Regards, Ross


  1. Ross,
    I'm really fascinated by the design and construction of the Livin Lite Trailers. I'm struggling with questions regarding the towing capacity of my vehicle (2012 VW Sportwagen TDI w/DSG Transmission). In N. America the vehicle has no published towing capacity. The Euro version (identical specs - except for towing) has a gross towing capacity of 3,000 lbs. Warranty issues aside; do you think this vehicle has the capability to haul a trailer similar to yours?

  2. Hi David - I just looked at a VW forum where they discussed towing with your wagon and can see it is very contentious. I recently saw on the Yahoo's Livin Lite group where VW's with DSG were discussed. Someone posted that a VW mechanic advised they'd really have no problem with a small trailer.

    Your posting doesn't say where you live and where you plan to go with a trailer. If I were you I'd try to stay well under that 3,000 lb limit. All the regular stuff you take along on a trip really adds up so it helps to start with a light weight trailer. Although a small Camplite trailer like ours is light weight it does have a lot of wind resistance. It seems that wind resistance can put more strain on your drive-train than the actual weight.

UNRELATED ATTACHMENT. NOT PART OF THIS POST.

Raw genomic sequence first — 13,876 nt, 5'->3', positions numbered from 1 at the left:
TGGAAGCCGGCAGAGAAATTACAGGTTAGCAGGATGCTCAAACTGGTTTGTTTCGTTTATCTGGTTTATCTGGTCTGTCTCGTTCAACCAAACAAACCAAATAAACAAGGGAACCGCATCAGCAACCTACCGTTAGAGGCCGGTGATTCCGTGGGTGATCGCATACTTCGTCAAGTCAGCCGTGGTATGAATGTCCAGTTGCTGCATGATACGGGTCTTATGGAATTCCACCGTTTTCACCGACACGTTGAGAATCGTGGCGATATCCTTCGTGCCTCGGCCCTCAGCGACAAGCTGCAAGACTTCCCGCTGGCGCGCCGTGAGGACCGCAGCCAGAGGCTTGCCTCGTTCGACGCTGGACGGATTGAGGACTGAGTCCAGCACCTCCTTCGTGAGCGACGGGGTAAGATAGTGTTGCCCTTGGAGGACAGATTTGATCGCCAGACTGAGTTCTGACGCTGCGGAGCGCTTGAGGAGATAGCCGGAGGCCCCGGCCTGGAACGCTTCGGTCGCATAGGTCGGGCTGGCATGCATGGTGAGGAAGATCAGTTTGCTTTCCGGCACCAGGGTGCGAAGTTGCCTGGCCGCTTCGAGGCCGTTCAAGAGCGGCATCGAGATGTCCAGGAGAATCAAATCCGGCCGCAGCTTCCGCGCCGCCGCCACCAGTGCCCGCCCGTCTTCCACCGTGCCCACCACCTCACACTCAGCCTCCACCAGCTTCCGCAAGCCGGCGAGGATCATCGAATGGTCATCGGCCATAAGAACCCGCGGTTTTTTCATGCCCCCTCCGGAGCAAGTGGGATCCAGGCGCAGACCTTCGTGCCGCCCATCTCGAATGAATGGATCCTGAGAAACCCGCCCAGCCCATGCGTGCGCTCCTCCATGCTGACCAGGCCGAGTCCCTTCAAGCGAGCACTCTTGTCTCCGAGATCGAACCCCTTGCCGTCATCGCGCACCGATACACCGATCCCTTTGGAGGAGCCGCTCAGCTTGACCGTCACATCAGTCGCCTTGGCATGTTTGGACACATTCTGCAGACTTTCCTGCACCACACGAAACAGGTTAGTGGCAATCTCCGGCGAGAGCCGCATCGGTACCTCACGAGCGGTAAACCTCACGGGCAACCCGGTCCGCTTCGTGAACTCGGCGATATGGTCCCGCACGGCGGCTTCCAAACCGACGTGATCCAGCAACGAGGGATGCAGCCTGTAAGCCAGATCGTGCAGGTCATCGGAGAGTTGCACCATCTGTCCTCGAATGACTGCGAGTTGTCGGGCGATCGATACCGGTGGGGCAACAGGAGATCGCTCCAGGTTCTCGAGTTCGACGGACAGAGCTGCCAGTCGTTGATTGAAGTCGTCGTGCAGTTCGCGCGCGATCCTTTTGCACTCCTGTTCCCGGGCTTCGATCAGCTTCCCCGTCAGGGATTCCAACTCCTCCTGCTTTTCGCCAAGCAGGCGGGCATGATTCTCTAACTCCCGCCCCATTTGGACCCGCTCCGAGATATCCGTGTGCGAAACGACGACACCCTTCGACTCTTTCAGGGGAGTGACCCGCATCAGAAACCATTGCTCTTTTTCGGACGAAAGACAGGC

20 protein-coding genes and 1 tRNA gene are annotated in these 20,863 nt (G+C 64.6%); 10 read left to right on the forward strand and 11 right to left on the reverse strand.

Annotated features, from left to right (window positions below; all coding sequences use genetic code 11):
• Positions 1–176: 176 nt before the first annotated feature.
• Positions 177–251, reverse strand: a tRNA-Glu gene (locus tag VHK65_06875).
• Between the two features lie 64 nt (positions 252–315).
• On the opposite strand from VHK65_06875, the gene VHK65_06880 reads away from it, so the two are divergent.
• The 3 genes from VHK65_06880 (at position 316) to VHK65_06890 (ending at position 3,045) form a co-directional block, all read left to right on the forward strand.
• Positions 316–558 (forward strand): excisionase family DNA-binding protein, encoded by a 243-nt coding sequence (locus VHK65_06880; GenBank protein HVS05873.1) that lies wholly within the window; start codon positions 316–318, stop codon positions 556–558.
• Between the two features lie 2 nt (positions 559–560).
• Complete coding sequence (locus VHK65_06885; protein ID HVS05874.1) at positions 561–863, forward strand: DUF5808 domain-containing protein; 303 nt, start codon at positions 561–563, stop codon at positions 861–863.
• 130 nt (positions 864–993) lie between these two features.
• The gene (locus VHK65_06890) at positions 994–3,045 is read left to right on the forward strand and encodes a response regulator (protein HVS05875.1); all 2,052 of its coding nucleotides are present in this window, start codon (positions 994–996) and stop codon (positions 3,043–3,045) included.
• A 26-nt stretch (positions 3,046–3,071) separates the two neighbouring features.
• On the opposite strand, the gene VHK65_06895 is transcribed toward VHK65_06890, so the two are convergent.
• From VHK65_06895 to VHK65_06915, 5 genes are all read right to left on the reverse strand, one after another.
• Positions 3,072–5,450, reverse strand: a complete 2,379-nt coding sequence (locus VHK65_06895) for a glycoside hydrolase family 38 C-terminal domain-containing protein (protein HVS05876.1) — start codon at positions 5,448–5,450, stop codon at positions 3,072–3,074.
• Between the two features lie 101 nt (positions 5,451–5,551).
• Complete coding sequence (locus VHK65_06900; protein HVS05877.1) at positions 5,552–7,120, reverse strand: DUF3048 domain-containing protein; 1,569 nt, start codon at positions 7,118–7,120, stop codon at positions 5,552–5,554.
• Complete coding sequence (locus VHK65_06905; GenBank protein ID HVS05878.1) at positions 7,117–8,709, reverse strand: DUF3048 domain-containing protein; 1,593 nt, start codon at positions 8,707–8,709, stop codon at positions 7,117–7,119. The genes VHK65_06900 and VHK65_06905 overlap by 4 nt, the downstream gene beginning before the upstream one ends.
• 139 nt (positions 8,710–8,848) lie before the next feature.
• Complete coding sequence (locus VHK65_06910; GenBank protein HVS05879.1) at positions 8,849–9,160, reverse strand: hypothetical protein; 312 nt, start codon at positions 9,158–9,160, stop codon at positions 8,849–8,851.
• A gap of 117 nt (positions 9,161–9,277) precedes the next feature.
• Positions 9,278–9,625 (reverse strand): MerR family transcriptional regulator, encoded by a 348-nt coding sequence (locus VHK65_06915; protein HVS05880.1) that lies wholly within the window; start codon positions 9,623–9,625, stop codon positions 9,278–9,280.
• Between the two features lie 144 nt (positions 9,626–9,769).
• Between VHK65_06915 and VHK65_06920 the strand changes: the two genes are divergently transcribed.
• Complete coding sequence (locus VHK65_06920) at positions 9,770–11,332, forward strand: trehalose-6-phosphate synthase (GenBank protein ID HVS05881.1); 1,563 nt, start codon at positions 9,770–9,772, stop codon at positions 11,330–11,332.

With our Jeep I've found the faster you drive the harder it is on the drive-train. That must seem obvious but easing off on the gas isn't always easy because driving fast is indeed possible. Our Jeep will pull the trailer at 80mph on a flat highway without much trouble but there is no doubt about it -- sustaining those speeds is awfully hard on the Jeep. Add some hills and I have no doubt that aggressive driving would destroy our Jeep. At slower speeds the Jeep can do what it is supposed to. A bonus is the driving is much more relaxed.

    When people say a particular small car can pull a Camplite I'm sure they are not thinking the driver will be a speed demon or be touring the Rockies. Instead they are likely referring to travelling a few hundred miles to a great campsite.

  3. nice trailer. was curious what the cost for the custom options were: separately if possible. I also like the cassette toilet and like that they were willing to install it. LED lights all around should be a std option.... dual hi flow fans are nice also...is your 'wall' a/c a frigidaire? btu's? what generator do you use?
    cheers, Pat (toronto)
    btw, I towed a 17' escape (with family) to pei, newfoundland and nova scotia in 2008. it was a great trip (but fuel cost was high! as it is now...)


I welcome your comments -- Ross